Jenson Button Q&A: Its not over until its over 28 Oct 2010
After a nightmare weekend in Korea, Jenson Buttons title hopes are hanging by a thread. With a 42-point deficit to standings leader Fernando Alonso and just 50 points available, Button admits the chances of retaining his crown are slim. But that doesnt mean the McLaren driver is giving up hope. He has been in Formula One racing long enough to know that anything can happen - and frequently does - as he discussed in an interview with his official website
Q: Was there one particular reason why your Korean GP didnt pan out as youd expected?
Jenson Button: Not really. There were a number of issues - it started to go wrong on Saturday afternoon in qualifying when the temperatures dropped and I just didnt feel as comfortable working the tyres as I'd felt during practice. Suddenly, the car just didnt feel as confidence-inspiring as it had on Friday - it was much harder to find the limit, and I was struggling with nervousness and wheel-locking. In fact, I was quite surprised to qualify seventh, because I certainly didn't feel comfortable with the cars pace during Q3.
The race was an extension of that, really. I just had no grip: the brakes were locking at every corner. I wore through the extreme wets pretty quickly - it might've looked like a strategic call to make an early switch to inters, but it was borne out of necessity really.
And that set the pattern for the rest of the race. I lost out badly when everybody else pitted during the safety car period, and I just didn't have the pace from then until the end of the race to be able to challenge the cars in front of me.
On paper, 12th looks like a pretty shocking result, but it was actually a pretty good reflection of the pace we had on Sunday afternoon.
Q: You're 42 points off the championship lead. There's 50 points on the table - is it the longest of long-shots, or do you think its effectively over for your title hopes?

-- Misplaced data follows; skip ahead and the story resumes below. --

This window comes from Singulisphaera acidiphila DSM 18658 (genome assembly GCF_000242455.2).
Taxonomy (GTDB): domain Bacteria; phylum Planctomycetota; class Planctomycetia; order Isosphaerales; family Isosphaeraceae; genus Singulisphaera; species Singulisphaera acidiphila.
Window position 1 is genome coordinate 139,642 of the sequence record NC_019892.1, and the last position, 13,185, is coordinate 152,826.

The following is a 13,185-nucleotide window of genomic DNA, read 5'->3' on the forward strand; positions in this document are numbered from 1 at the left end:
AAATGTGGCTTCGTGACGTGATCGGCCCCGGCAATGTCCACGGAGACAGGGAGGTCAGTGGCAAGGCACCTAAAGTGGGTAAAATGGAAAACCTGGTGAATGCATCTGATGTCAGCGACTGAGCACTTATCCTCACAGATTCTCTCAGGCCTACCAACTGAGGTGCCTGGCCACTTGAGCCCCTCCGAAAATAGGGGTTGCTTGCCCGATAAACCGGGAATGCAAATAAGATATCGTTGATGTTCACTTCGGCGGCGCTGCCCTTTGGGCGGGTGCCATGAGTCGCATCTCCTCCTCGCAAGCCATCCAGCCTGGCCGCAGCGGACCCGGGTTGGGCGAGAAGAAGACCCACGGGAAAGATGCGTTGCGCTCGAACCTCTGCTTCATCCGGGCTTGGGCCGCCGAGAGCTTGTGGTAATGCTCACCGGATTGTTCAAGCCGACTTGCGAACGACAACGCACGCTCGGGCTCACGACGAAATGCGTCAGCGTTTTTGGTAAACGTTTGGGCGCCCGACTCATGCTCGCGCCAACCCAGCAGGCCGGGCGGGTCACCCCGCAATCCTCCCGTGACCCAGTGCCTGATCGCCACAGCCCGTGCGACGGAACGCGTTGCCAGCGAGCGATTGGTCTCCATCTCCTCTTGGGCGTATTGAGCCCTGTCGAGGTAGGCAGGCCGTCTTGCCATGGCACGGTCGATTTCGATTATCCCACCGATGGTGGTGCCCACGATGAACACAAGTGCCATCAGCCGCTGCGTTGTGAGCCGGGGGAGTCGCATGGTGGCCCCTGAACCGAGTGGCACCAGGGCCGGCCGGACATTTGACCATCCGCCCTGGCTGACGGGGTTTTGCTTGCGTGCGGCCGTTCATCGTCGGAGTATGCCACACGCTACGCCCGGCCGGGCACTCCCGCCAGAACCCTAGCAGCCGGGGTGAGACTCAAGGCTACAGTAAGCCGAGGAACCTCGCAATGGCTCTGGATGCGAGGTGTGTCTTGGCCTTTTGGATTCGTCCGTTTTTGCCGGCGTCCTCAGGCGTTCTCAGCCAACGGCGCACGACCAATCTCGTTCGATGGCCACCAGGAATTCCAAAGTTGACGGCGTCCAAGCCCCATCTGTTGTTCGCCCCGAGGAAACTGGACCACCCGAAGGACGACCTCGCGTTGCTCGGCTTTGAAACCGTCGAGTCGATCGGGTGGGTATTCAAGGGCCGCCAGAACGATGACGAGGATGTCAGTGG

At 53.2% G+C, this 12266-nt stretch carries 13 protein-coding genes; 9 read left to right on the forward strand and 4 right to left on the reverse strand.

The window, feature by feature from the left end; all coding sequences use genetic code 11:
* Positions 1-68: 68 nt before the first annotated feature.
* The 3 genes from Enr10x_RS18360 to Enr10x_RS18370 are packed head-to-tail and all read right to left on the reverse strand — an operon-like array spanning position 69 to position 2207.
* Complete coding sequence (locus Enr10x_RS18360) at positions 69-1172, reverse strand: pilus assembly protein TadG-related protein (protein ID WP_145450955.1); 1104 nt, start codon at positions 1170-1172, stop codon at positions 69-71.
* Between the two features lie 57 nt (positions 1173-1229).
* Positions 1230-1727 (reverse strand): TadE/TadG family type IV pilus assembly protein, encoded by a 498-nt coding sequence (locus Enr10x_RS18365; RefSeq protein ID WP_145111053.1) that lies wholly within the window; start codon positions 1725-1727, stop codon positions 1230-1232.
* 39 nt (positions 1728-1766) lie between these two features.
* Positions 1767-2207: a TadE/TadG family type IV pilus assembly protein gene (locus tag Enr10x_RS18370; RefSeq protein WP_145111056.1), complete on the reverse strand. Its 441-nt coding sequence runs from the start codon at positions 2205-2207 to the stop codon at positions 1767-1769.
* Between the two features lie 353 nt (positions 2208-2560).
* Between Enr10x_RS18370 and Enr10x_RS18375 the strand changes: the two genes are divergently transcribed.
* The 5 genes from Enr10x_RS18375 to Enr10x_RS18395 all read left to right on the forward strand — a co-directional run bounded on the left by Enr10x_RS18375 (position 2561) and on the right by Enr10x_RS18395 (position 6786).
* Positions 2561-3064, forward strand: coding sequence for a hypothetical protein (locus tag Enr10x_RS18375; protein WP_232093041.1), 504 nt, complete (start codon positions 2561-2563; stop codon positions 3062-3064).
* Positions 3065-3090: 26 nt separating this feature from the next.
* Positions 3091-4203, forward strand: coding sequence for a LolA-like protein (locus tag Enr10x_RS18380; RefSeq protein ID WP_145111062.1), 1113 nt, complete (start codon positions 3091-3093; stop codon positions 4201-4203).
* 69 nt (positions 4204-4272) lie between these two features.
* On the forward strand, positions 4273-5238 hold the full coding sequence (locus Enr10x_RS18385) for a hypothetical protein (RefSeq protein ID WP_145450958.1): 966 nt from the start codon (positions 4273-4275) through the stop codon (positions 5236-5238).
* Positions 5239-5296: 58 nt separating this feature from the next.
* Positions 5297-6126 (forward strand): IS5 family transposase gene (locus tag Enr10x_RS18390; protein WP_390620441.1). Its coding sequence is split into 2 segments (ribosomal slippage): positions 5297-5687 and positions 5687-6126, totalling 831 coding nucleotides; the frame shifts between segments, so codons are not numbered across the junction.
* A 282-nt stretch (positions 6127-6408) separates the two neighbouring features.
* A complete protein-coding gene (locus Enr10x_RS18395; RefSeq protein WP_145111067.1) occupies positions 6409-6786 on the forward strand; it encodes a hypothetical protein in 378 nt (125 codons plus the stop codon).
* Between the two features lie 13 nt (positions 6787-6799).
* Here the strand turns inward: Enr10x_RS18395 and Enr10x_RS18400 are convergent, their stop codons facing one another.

JB: I've always said that I will fight until its mathematically impossible. Sure, looking at it written down on paper, you've got to admit it's a long-shot - but I'd regret it for the rest of my life if I chose not to go for it, and then circumstances transpired to give me a full run at the title.
So, for me, the situation's the same: I'll be fighting until it's no longer possible for me. In Formula One, you just never know - it's totally possible that I could win at Interlagos, take home maximum points and have none of the other title contenders finish. If its another wet race, that could easily happen.
Basically, you learn early on in this sport that its not over until its over.
Q: Do you think Vodafone McLaren Mercedes has enough performance in the car to challenge Red Bull Racing and Ferrari?
JB: Our performance has been a little bit up and down recently. We nearly had the pace to win in Monza, we looked faster than the Red Bulls in Singapore, and our race pace was very good at Suzuka. So it's difficult to say precisely where we are. In Korea, we looked extremely quick during all the practice sessions, only to see that pace narrow in qualifying and the race. So I think we have every reason to still feel optimistic.
For Brazil, we're bringing more updates to the car. That's something thats always impressed me about this team - the pace of development is just incessant, and everybody is so determined to make the car faster. Were always trying out new parts, and making changes. We havent backed off the development stream just yet, so, once again, were hopeful of another step forward in performance for Brazil.
It's a track that should suit us, so I'm already looking forward to it.
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